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Re: Just who is it that experiences your life?

Postby androidbleepboop » Wed Nov 06, 2013 8:35 pm UTC

Tyndmyr wrote:They are not founded on the concepts of knots. Concepts are something humans have, in order to describe and understand the world around us. There is no "fundamental concept" of the universe. Why would that make any more sense than describing my shoe has having concepts of it's own? Why the relationship to the universe, as if the universe was sentient or something?

Ah, very interesting point. I disagree emphatically- are you saying that in describing the world around us, our concepts do not mirror the logical properties of the world around us? In other words, don't all the logical properties we gather from observing knots exist in the knots themselves?

Where do our concepts relating to understanding the world around us come from, if not the world around us?
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Re: Just who is it that experiences your life?

Postby androidbleepboop » Wed Nov 06, 2013 8:36 pm UTC

Izawwlgood wrote:
androidbleepboop wrote:or your shoe analogy, the point is that your shoes could not be tied if the possibility for knots to exist did not exist; the possibility for your shoes to come untied is founded on the possibility for knots in general to come untied, and both of your shoes being tied depend on this fundamental possibility.
A length of twisted cord can be a knot whether or not humans prescribe the concept of 'knot' to it. You're chicken and egging and therefor mindsploding, and it's not particularly intriguing or useful.

Yes! Of course a twisted cord can be a knot whether humans prescribe the concept of knot to it, which shows that the "knotness" of that twisted cord is not something we bring to the table; it is a property of cords that they can twist into knots.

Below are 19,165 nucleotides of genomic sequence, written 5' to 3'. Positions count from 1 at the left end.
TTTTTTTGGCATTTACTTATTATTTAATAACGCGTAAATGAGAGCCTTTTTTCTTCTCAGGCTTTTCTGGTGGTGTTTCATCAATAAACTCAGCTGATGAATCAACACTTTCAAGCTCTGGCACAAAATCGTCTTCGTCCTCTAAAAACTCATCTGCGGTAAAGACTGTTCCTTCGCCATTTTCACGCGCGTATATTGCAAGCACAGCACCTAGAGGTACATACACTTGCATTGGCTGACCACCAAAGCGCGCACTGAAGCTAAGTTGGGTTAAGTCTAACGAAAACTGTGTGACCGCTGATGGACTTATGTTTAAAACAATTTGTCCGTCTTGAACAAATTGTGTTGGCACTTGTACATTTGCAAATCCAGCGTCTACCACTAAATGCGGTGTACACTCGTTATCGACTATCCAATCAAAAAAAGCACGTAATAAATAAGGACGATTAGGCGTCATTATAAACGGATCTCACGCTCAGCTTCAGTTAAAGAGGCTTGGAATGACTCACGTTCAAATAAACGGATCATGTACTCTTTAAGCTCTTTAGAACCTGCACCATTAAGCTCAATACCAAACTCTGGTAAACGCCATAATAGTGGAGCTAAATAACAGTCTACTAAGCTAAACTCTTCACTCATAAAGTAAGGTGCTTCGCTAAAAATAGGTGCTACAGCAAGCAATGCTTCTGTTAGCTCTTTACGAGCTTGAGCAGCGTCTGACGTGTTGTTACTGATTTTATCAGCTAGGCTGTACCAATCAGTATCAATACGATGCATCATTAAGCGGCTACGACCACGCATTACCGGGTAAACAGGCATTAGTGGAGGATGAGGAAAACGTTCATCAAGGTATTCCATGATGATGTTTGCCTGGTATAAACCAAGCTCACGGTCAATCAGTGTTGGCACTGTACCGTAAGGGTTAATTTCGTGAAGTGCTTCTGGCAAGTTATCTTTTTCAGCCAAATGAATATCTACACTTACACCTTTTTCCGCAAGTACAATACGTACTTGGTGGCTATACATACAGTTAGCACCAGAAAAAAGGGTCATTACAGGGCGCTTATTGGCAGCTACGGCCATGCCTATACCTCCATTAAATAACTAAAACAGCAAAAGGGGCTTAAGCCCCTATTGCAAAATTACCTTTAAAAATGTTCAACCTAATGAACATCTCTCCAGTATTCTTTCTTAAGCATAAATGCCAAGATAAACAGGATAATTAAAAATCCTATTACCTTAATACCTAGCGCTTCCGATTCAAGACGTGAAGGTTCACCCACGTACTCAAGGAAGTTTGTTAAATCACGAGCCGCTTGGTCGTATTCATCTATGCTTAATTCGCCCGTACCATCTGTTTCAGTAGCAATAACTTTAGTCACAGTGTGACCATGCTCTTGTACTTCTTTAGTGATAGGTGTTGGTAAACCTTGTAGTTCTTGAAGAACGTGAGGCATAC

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Re: Just who is it that experiences your life?

Postby androidbleepboop » Wed Nov 06, 2013 8:37 pm UTC

Weeks wrote:That's a lot of words just to say "if knots weren't tied, they'd be like, untied, man".


That's a very few words to say "I missed the point you were making." :D
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Re: Just who is it that experiences your life?

Postby Izawwlgood » Wed Nov 06, 2013 8:39 pm UTC

androidbleepboop wrote:it is a property of cords that they can twist into knots.
Which means our brains configuration leading to consciousness has no affect on anything in the universe other than our own existence.
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Re: Just who is it that experiences your life?

Postby Tyndmyr » Wed Nov 06, 2013 8:39 pm UTC

androidbleepboop wrote:
Tyndmyr wrote:They are not founded on the concepts of knots. Concepts are something humans have, in order to describe and understand the world around us. There is no "fundamental concept" of the universe. Why would that make any more sense than describing my shoe has having concepts of it's own? Why the relationship to the universe, as if the universe was sentient or something?

Ah, very interesting point. I disagree emphatically- are you saying that in describing the world around us, our concepts do not mirror the logical properties of the world around us? In other words, don't all the logical properties we gather from observing knots exist in the knots themselves?

Where do our concepts relating to understanding the world around us come from, if not the world around us?